That kind of timeline requires planning. To that end, Lévesque is working with departments and interested professors to create research strategies. Among other tasks, she tries to identify potential partners that researchers can approach. Partnerships have to be legitimate: Lévesque said she could spot "partnerships of convenience" on grants that came into SSHRC easily. Learning to collaborate with others is a huge component of shaking fruit from the money tree.
"University culture doesn't go along with enterprise culture. You have to build strong partnerships that will stand not only for the five years of the grant, but also after this period," she said. Many researchers don't appreciate the consequences of this commitment.
"They're not very conscious of what this really means in their research, and in their own life. It's very time consuming."
One partnership she's particularly proud of is the Shakespeare and Performance Research Team with Paul Yachnin. For this program, Lévesque approached the director of EuroDisney, who in turn recommended a company called Trizart-Alliance. This company plans to be a partner in building the high-tech theatre the project will use for Shakespearean research.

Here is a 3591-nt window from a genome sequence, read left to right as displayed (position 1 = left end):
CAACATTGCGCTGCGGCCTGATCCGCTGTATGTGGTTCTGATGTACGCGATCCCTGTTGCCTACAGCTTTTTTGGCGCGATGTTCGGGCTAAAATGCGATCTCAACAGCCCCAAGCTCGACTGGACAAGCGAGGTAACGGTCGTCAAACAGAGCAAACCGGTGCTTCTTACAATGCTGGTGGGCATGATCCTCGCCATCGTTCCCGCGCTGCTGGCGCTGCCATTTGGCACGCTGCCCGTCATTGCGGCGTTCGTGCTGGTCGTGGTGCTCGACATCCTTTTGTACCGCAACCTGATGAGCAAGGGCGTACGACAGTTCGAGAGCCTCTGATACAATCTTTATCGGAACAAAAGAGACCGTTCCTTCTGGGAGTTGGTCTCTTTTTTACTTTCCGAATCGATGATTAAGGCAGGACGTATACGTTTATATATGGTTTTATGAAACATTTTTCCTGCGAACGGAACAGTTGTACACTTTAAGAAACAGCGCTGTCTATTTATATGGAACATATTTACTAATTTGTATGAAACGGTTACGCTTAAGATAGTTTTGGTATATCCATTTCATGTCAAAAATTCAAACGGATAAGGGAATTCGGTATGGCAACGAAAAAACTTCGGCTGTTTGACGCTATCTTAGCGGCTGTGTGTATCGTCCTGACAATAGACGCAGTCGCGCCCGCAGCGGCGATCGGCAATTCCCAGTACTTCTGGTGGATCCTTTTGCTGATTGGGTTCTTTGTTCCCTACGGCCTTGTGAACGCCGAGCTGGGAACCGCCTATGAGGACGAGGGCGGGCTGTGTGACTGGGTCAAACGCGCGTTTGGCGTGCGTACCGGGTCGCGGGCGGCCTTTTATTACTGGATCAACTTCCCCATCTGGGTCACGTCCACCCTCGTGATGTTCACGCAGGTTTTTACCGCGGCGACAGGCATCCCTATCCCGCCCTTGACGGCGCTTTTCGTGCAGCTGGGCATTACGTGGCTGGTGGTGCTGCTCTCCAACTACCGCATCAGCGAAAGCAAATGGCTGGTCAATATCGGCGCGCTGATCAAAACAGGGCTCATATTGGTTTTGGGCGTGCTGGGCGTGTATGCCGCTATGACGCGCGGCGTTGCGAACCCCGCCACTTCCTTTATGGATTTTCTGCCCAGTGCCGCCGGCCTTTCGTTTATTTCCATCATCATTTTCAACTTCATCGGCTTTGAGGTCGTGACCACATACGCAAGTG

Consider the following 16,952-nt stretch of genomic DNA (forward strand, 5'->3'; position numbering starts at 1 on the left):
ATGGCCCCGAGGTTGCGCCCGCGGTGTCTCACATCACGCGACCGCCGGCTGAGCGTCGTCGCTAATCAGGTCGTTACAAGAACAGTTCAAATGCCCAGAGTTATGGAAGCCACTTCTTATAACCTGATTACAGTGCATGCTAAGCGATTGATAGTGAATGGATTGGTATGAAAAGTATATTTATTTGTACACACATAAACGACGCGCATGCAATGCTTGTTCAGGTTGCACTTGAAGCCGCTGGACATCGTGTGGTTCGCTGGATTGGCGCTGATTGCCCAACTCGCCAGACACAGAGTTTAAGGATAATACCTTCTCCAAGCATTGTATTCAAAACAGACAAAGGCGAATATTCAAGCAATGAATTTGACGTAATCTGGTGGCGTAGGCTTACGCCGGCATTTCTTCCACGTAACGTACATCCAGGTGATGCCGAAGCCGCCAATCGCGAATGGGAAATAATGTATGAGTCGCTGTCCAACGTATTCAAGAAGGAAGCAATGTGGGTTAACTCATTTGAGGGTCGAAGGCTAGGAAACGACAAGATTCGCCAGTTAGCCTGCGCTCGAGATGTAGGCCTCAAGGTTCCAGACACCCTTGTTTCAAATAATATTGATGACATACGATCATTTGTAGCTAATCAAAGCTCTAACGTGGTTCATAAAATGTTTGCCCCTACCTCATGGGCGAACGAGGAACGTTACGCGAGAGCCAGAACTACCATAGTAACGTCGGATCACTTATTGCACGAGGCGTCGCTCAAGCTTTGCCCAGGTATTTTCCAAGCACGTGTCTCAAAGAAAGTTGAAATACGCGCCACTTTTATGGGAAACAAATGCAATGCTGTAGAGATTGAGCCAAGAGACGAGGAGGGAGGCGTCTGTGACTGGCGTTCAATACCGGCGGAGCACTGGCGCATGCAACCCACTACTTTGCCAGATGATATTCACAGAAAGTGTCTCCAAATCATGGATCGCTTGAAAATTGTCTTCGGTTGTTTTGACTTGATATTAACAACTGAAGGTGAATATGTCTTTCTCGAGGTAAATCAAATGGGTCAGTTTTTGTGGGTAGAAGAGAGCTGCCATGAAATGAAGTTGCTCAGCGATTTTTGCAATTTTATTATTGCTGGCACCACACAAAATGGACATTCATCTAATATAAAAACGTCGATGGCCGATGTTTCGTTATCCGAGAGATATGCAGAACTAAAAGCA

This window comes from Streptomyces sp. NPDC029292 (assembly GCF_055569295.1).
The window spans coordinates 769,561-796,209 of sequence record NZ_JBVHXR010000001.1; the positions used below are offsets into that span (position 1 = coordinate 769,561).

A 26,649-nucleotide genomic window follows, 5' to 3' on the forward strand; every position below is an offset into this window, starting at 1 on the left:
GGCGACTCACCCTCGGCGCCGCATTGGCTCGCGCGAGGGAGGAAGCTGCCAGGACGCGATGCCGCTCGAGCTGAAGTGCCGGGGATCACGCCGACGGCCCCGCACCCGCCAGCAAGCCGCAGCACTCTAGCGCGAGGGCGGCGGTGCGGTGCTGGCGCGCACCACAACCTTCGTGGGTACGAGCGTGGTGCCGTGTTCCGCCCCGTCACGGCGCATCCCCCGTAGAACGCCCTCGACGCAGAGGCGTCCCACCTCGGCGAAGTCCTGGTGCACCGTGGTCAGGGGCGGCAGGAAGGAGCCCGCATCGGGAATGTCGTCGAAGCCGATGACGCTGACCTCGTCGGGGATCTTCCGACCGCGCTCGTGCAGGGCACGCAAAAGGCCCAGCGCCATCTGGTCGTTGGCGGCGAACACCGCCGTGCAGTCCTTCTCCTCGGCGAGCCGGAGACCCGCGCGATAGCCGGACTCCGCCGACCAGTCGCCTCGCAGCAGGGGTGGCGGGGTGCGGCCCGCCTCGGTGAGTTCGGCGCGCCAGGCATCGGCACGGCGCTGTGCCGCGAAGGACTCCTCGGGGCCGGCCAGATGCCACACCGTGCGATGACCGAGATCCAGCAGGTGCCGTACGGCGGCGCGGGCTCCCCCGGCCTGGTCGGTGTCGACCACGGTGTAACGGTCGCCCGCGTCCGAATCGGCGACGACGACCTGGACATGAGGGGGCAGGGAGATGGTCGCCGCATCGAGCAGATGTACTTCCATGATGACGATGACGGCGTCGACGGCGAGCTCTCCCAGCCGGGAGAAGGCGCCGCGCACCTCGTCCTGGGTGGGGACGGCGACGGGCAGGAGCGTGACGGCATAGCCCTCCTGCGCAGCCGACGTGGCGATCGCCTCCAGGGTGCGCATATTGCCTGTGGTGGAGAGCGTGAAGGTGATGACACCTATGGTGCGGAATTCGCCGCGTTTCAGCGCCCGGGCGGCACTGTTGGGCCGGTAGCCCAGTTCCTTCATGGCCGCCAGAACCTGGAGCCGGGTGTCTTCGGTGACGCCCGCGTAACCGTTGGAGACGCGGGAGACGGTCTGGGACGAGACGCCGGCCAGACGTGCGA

"Once the first contact is done, it's the researcher who is doing it by himself," she said of her role.
Despite the obvious relish she brings to her job, Lévesque wasn't certain she even wanted to come to McGill.
"I saw this, but to be honest with you, I wasn't looking to move because I had just done a lot of renovations to my house. But I thought, maybe I should phone to see if my English is sufficient."
Associate Dean of Arts Hudson Meadwell called her back and asked her to apply, but still she hesitated.
"At that time I had a lot of work going on. I had a conference in Toronto, and a lot of things for SSHRC, so I forgot about the deadline. Two days before the deadline, Hudson called me saying 'I want you to apply.'"
She started September 3 of 2002. Moving from SSHRC to McGill was a bit of a culture shock, but she threw herself into her work. Deadlines for major grants were coming up in October, so she met a lot of people very quickly after her arrival.
"I was working like a fool on this: I met new researchers -- people from education, religious studies."
No doubt she'll be meeting plenty more.
"One of the most important challenges that is facing Muslim intellectuals today is how to accommodate the Muslim woman in the modern reality."
The Birks Reading Room is a little-known, but much-loved study space at McGill. Students remember the small library, sometimes after they've forgotten their professors' names.
Photo: Owen Egan
"We've had former students come in here with their children to show them where they used to study," said library assistant Allan Youster.